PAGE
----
Thursday, December 17, 2009

Just Say No to Coupon Codes, Part II

I've long argued against the coupon code. My primary concern has been that customers without the customer code would be turned off as they are missing a sale. Several clients (one in particular which will remain anonymous) thought that customers missing out of the sale would be more inclined to sign up in order not to miss future sales. I always thought that it would be preferable to include the customer code in the email link. This way the customer wouldn't have to remember the code. One could always entice others to sign up by having notices posted during the check-out process that if they signed up they would be able to take part in future sales.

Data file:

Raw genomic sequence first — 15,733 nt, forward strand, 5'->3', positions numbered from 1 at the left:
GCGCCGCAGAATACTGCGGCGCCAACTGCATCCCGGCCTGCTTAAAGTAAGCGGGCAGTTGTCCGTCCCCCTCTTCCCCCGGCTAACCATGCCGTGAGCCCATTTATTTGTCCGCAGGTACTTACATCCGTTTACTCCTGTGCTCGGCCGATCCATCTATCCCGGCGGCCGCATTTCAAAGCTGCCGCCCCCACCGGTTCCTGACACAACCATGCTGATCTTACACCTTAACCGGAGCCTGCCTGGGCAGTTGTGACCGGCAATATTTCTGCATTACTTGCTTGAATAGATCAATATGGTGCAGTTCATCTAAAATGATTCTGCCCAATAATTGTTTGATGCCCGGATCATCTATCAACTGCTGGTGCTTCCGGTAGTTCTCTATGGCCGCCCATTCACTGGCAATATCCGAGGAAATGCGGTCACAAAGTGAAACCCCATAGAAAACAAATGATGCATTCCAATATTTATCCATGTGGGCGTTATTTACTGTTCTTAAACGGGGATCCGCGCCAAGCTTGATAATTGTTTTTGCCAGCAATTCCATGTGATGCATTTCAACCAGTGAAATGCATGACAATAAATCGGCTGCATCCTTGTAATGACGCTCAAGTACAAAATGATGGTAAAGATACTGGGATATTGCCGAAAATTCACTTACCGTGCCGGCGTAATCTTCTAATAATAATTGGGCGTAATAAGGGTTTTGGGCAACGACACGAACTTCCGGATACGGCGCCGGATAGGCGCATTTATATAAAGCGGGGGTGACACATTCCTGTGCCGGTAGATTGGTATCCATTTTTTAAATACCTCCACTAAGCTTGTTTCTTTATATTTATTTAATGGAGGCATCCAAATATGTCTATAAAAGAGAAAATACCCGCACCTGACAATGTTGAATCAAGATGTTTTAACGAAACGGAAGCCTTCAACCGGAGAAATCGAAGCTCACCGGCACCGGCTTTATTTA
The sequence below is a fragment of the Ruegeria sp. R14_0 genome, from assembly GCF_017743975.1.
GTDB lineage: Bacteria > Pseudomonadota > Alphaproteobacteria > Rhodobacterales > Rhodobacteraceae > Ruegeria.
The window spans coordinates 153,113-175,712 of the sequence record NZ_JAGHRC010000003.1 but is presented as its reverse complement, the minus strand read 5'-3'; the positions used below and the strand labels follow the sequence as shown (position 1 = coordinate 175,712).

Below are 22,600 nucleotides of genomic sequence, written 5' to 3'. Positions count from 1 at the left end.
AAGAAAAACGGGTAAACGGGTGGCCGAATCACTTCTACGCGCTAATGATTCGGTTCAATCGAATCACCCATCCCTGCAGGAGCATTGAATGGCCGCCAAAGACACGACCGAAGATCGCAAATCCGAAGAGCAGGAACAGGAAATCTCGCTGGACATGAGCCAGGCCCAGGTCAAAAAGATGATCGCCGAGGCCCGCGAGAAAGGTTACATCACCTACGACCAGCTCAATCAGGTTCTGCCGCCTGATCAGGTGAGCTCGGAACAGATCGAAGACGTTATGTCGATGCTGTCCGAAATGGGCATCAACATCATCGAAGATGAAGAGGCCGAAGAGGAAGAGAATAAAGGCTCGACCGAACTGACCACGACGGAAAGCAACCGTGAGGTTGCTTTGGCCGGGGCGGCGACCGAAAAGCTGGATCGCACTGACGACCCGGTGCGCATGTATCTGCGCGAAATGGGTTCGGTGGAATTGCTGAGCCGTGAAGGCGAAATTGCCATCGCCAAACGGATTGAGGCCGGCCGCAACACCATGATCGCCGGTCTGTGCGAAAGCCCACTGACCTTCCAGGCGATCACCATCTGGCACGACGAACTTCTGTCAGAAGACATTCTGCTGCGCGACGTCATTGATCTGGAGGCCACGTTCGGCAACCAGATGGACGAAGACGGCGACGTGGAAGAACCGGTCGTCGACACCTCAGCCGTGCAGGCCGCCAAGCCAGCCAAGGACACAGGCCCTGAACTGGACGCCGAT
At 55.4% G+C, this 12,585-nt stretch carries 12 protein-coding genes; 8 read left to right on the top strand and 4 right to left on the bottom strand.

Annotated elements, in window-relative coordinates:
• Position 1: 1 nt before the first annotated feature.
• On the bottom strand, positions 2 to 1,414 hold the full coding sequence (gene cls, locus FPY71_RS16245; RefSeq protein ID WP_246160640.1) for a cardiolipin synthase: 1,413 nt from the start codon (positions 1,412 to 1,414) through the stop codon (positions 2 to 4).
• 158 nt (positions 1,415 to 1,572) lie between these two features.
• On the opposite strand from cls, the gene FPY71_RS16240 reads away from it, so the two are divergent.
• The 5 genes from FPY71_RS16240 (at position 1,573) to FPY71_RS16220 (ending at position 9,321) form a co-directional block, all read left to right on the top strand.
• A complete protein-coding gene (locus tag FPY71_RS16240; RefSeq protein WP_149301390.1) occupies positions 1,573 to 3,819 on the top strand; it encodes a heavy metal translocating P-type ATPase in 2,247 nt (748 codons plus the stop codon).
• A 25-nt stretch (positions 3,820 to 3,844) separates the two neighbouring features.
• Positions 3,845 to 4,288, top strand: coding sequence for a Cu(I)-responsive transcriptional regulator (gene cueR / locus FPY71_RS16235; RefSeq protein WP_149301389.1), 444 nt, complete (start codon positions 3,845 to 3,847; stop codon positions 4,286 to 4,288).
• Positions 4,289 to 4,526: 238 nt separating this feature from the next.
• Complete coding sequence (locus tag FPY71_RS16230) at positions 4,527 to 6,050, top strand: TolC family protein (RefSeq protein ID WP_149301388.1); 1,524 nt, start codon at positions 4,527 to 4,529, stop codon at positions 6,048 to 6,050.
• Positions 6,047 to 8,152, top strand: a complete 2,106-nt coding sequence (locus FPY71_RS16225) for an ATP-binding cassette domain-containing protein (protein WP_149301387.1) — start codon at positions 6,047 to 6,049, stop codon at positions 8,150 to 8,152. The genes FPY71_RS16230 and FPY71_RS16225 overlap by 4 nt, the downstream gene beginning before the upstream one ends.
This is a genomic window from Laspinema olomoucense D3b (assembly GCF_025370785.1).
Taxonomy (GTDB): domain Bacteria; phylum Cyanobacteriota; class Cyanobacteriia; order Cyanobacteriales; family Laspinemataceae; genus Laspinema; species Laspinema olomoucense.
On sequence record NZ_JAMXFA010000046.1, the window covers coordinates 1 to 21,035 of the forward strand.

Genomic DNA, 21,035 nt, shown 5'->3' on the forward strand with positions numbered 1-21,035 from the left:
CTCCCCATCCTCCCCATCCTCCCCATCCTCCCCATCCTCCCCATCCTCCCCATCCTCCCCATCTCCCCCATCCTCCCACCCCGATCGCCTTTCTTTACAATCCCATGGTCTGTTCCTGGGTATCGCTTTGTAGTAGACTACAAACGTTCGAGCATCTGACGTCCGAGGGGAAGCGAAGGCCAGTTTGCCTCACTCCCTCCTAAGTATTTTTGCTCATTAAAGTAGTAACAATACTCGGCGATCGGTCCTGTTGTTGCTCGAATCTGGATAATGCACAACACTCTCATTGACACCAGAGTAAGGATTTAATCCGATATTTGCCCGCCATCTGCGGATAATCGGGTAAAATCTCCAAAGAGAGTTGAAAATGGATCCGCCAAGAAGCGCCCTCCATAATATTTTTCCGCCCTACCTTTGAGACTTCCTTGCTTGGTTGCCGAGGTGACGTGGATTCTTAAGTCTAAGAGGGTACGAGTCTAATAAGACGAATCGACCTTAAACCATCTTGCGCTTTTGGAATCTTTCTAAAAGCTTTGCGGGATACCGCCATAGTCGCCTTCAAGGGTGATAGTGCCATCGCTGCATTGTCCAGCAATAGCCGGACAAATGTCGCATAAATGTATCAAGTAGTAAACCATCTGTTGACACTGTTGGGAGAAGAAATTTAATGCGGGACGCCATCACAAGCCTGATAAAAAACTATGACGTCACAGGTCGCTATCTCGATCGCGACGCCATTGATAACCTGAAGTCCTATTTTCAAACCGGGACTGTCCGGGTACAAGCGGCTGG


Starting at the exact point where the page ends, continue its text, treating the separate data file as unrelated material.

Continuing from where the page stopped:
How nice it was to see The Guru of Gurus, Prognosticator of all Prognosticators, Jakob Nielsen, mention these same points in his column: Short-Term Memory and Web Usability

Instead of using coupon codes, encode offers in special links embedded in your email newsletters and automatically transfer the coupon to the user's shopping cart. This has two benefits:
  • The computer carries the burden of remembering the obscure code and applying it at the correct time.
  • It eliminates the "enter coupon code" field, which scares away shoppers who don't have coupons (and who refuse to pay full price when the checkout flow blatantly signals that other users are getting a better deal).

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